blur Group CEO Philip Letts explains how designers and developers can benefit from his skills exchange service that enables them to pitch online for international business
.net: How can web designers and developers benefit from using blur Group?
Philip Letts: They benefit at all stages of the Exchange process. First of all, they're part of a community of peers – that's expert designers, developers and agencies. Then the big bit – the new business opportunities manifested as briefs on the Exchange. Only those who are signed up can see and pitch for these briefs. They're of significant values, with significant customers – so it's not just about new opportunities, but new opportunities that you'd be very unlikely to encounter through your usual word-of-mouth referrals and local new business generation. Then the cloud-based platform means that you pitch for these projects online, and you're given your own dashboard to check the progress of your pitches. There's an Exchange Support team who can provide you with guidance to make sure you hit the needs of the customer, and who will answer any questions – so you're not pitching into a void! And if you are shortlisted and then selected, you have a dedicated online workspace for the project right through to completion, so you really could be working on a project for a company in Boston, MA when you're from Boston, Lincolnshire. The final part of the process is that we manage the invoicing and payment to you – so those days of chasing up clients are over! You don't start work until the first part of the payment is received. So, to sum up – a new way of working, new business and lots of hassle taken away.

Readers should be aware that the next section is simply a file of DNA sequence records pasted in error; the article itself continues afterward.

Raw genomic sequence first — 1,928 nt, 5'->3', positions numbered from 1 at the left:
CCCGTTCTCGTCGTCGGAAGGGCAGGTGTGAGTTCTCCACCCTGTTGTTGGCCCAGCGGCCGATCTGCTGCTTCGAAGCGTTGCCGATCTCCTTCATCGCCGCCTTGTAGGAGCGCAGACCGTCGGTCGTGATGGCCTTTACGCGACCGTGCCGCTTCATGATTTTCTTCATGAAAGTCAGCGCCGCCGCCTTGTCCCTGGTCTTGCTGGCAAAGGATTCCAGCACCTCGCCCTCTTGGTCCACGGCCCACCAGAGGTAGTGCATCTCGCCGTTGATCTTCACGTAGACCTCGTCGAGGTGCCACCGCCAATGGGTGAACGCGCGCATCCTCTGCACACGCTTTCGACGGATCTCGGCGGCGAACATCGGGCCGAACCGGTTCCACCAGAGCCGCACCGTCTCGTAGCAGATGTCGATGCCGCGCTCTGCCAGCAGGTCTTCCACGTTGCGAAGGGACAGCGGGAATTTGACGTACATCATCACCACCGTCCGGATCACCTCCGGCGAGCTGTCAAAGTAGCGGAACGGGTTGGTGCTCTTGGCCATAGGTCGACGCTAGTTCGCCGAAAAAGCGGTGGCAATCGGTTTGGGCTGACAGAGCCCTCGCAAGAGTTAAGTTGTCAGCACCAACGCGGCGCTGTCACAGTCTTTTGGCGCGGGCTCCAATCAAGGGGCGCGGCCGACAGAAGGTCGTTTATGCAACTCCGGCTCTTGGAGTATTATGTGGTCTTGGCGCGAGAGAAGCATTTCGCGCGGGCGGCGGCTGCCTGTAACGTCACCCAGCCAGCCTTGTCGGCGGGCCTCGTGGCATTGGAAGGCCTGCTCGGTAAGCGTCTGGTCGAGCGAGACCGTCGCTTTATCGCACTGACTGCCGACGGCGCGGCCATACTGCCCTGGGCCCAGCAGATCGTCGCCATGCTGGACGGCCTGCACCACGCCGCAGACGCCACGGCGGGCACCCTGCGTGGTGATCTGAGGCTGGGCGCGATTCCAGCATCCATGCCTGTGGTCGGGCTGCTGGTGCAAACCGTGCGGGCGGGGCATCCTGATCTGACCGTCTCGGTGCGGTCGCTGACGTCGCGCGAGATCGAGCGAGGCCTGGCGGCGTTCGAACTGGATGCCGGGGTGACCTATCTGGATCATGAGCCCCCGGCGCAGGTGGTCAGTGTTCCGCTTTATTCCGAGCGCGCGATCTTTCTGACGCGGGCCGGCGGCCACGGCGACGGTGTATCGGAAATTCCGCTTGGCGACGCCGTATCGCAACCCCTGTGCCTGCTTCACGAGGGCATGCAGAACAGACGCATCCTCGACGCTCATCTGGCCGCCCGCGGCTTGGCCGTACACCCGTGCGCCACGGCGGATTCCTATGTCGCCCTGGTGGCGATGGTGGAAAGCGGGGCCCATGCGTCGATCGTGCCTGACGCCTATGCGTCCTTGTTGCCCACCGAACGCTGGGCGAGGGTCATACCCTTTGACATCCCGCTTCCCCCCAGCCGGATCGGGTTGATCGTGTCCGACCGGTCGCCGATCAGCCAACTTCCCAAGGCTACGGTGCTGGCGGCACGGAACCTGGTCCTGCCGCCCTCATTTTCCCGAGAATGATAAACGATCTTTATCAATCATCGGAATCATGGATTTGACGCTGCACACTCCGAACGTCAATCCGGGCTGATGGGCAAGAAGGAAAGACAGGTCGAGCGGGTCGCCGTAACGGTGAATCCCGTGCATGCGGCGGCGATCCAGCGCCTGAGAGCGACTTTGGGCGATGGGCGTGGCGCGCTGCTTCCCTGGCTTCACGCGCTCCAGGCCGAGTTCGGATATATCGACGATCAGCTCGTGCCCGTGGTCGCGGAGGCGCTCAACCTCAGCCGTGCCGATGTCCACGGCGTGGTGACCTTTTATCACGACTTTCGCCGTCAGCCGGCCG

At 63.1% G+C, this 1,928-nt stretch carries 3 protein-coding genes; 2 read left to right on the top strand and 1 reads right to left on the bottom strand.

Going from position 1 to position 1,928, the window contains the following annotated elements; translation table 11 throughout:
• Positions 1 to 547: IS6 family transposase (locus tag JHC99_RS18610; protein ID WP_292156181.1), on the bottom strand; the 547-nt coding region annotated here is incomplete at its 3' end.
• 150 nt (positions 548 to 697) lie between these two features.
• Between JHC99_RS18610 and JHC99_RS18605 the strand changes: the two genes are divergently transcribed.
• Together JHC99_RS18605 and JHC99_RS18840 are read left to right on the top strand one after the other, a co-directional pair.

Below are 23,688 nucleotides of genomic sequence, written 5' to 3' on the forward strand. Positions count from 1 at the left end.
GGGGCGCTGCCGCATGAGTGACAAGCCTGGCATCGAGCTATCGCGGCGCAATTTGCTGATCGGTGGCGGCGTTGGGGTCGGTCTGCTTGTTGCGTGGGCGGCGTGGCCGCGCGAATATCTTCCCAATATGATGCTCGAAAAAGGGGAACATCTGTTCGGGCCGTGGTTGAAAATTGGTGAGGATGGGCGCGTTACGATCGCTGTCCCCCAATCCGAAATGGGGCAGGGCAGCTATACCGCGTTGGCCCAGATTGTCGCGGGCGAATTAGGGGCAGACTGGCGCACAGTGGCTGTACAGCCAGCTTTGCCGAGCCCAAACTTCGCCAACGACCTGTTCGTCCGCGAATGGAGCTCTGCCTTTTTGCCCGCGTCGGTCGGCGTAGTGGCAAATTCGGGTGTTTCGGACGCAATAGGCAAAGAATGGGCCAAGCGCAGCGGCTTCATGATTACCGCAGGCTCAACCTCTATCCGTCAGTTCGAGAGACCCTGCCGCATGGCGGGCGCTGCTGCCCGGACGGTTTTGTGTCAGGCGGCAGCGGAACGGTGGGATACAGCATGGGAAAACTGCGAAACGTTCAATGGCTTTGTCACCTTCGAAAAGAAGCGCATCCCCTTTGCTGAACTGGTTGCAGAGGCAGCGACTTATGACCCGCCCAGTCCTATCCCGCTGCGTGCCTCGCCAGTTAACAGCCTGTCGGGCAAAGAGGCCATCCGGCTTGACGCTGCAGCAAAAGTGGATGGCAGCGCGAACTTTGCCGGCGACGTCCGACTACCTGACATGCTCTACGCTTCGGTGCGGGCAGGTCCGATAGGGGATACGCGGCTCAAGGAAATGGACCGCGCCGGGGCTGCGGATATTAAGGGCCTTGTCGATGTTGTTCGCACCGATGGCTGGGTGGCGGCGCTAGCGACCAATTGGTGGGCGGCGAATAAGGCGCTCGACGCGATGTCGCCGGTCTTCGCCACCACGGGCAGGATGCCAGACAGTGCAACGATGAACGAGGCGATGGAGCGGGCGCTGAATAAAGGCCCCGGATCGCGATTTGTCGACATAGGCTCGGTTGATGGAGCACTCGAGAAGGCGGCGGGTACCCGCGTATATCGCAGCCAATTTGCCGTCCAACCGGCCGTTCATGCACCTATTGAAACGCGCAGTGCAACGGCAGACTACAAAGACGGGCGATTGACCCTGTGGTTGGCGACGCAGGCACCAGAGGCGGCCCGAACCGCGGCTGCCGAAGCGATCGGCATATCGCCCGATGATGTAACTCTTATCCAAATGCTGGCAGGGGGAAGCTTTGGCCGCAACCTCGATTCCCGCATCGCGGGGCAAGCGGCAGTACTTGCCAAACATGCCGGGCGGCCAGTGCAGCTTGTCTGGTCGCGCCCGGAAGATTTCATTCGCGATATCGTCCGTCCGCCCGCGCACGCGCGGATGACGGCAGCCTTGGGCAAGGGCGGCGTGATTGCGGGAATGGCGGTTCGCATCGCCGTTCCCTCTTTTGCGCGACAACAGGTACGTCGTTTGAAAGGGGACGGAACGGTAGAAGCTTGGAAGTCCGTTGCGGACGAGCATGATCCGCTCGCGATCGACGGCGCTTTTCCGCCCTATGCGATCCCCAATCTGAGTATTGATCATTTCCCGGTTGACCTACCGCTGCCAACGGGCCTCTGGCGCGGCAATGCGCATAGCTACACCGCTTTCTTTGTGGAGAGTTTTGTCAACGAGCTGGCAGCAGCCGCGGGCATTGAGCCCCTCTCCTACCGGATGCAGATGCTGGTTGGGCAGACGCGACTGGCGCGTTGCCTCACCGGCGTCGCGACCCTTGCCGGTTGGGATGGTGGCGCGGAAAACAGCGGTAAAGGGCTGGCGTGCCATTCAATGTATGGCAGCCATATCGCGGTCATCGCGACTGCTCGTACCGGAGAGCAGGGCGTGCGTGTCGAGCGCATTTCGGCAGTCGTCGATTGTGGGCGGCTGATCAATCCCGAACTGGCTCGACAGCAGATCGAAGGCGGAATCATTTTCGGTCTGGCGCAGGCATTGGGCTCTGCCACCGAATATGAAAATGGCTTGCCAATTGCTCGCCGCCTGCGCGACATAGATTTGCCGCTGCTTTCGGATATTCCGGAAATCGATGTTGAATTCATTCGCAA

.net: How do you vet your creative people?
PL: The Exchange Support team mentioned above vets all the online applications: you'll be asked to complete standard questions, link to your portfolio or website and talk about clients you've worked with. And if you've not gone through this vetting process and joined the Exchange, then you won't be able to pitch because our projects are 'closed'. For the professional designer or developer this simply means that they're dealing with serious projects – this isn't for the amateur or the clever kid – it's businesses wanting expert sourcing.
.net: How does your pitching process work?
PL: Very simply, the pitch is done online. Once you've reviewed the brief and checked out any details, you simply send your pitch. It's normally a mix of relevant credentials (no death by case study), your approach and outline concepts/moodboards/scamps. If you're a designer who doesn't want to do any concept work up front, then you can just pitch your credentials. What we don't make part of the pitch process is any finished work – the work starts when the payment commences. A pitch deadline is set for a project brief: after this the Exchange Support team will shortlist the best fits and there'll be a pitch review with the customer who will review and rank online. This streamlines the approach to the customer, but also means that the designer knows quickly whether they're in contention.
.net: Tell us about your project management role.
PL: We manage the whole process on the platform from brief to pitch to project kickoff to delivery and payment. The technology streamlines, the people ensure the smooth-running of everything on time and on budget. We're about to introduce project timelines so that customers and experts can monitor the progress once the project has kicked off.
.net: What kinds of projects have you managed?
PL: We have agencies from all over the world, and ranging in size from micro- to mid-sized. They've delivered websites for well-known brands as well as smaller companies – our website will give you an idea of who we've worked with. One thing we're always keen to stress is that the process is ours, but the projects are between the customer and the expert. It's their work not ours, which is why we don't show casework. We're providing the platform to make all this happen from the perspective of both users of the Exchange.